The Quirinal Hill is dominated by the Palazzo del Quirinale, one of the three official residences of the Italian President. The obelisk in the elaborate horse fountain at the centre of the adjacent piazza was originally the partner of the one outside Santa Maria Maggiore on the Esquiline, and flanked the entrance to the Mausoleum of Augustus.  Art lovers should head to the Palazzo Barberini, home to the Galleria Nazionale d’Arte Antica, and Borromini’s Baroque church of San Carlo alle Quattro Fontane is also nearby and worth a visit.

Caelian

Santi Giovanni e Paolo

The Basilica of Santi Giovanni e Paolo on the Caelian Hill. The impressive remains of a Roman house lie beneath it.

The Caelian hill lies to the south of the Colosseum, and these days it’s a good place to escape the manic throng of tourists.  If you’re a fan of churches, there are some stunning examples here – I recommend Santo Stefano Rotondo, Santi Giovanni e Paolo and Santi Quattro Coronati in particular.  On a rather larger scale is the Basilica of St John Lateran, one of the four papal churches, and the Baths of Caracalla, the ruins of which go some way towards giving us an impression of the enormous scale and magnificence of Roman imperial bath houses (which were so huge that they even had libraries).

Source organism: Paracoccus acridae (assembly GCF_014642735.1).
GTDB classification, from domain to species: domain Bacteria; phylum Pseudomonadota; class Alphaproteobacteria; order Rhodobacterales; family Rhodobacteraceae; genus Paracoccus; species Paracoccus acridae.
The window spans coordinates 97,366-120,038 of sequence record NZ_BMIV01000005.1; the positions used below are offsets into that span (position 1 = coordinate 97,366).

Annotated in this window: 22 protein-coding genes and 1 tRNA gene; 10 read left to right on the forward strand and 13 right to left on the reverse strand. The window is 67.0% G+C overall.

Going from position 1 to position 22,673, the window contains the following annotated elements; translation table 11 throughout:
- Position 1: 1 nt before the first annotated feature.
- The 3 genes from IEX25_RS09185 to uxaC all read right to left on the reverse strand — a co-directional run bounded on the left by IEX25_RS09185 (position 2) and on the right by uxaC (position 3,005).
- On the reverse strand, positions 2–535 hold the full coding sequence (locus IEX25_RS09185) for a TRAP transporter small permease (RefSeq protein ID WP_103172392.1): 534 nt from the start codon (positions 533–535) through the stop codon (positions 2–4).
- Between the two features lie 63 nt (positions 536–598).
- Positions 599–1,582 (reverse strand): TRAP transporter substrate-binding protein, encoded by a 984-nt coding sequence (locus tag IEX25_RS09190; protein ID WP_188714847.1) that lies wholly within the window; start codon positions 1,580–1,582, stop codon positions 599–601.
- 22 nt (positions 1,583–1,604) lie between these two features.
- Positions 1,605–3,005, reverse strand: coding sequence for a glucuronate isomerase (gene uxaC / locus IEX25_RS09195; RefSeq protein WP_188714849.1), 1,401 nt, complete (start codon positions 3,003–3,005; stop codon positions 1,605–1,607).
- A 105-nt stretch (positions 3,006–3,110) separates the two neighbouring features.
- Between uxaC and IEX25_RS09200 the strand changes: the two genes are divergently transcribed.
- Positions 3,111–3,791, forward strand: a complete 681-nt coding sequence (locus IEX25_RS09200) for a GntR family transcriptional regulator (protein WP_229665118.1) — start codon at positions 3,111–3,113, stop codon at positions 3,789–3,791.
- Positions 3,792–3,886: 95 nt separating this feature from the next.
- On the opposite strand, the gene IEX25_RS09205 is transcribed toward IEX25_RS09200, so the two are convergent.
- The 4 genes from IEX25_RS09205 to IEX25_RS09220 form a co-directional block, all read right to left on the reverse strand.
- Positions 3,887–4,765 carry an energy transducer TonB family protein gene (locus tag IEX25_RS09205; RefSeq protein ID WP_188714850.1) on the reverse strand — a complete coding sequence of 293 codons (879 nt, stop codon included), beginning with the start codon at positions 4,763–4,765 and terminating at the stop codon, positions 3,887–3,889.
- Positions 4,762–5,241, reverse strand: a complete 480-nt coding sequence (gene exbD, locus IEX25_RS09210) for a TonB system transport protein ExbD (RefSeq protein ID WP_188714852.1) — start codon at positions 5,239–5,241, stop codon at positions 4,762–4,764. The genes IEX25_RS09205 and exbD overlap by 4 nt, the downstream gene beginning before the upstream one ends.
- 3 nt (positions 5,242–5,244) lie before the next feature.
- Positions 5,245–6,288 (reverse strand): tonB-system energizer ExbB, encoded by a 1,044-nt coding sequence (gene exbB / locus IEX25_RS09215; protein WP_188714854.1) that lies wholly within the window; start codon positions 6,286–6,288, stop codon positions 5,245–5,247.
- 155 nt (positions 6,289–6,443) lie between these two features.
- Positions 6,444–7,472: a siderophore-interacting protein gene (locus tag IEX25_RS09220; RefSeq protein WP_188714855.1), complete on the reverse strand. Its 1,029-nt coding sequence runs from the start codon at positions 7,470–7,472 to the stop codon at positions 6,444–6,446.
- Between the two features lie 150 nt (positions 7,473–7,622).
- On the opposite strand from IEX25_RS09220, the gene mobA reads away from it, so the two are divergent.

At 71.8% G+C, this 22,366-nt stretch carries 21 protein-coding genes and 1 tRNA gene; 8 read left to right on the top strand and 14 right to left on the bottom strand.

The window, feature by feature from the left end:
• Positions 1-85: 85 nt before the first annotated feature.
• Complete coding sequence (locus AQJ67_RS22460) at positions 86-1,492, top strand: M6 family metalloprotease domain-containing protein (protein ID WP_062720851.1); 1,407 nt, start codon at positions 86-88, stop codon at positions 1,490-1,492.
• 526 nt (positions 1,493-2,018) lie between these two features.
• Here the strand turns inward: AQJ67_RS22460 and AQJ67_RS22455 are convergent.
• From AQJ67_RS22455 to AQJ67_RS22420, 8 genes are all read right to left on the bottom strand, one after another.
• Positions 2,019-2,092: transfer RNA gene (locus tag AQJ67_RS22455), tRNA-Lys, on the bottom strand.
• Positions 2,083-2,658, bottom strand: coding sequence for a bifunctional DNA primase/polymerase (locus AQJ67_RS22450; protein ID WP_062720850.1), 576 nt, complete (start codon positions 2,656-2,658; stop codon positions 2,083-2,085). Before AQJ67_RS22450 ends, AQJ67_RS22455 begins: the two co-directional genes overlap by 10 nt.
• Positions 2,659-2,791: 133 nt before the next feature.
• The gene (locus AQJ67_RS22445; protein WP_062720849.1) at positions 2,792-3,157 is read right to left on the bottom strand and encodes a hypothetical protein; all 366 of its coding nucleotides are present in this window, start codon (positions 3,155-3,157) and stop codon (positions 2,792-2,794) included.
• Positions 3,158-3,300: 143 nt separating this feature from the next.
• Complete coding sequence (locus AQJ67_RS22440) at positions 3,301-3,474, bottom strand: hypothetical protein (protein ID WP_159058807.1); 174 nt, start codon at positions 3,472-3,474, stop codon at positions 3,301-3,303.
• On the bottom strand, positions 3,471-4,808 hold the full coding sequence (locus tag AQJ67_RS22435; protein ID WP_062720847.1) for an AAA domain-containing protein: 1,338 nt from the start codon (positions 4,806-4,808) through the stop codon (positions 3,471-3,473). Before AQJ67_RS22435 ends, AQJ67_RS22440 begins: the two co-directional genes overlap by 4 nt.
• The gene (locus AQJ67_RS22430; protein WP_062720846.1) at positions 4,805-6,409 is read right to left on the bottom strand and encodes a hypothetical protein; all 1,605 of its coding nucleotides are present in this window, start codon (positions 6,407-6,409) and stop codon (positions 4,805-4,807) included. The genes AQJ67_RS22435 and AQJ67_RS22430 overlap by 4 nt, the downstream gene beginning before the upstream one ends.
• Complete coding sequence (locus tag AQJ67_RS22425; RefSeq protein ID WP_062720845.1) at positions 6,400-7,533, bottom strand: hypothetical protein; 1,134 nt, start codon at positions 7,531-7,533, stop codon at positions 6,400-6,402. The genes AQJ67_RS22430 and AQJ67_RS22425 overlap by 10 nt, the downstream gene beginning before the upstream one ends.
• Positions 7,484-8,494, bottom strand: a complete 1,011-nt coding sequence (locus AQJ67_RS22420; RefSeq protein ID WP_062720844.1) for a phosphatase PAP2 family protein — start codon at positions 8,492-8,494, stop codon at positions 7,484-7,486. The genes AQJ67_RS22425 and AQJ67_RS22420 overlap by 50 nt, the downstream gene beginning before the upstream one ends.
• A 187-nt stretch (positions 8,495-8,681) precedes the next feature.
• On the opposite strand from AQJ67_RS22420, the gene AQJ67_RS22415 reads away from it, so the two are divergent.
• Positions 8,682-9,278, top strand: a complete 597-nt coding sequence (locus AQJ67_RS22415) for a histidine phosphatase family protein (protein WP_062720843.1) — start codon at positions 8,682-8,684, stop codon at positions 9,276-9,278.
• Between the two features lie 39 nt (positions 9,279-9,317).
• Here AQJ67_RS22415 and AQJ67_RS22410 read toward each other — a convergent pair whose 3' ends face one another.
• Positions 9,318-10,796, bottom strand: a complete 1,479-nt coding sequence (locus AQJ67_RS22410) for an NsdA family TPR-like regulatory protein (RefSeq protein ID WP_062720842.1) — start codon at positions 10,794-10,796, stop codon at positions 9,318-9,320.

Viminal

Augustus as Pontifex Maximus

A famous statue showing Augustus as Pontifex Maximus, or chief priest (Terme Museum). It was intended to show the emperor’s piety.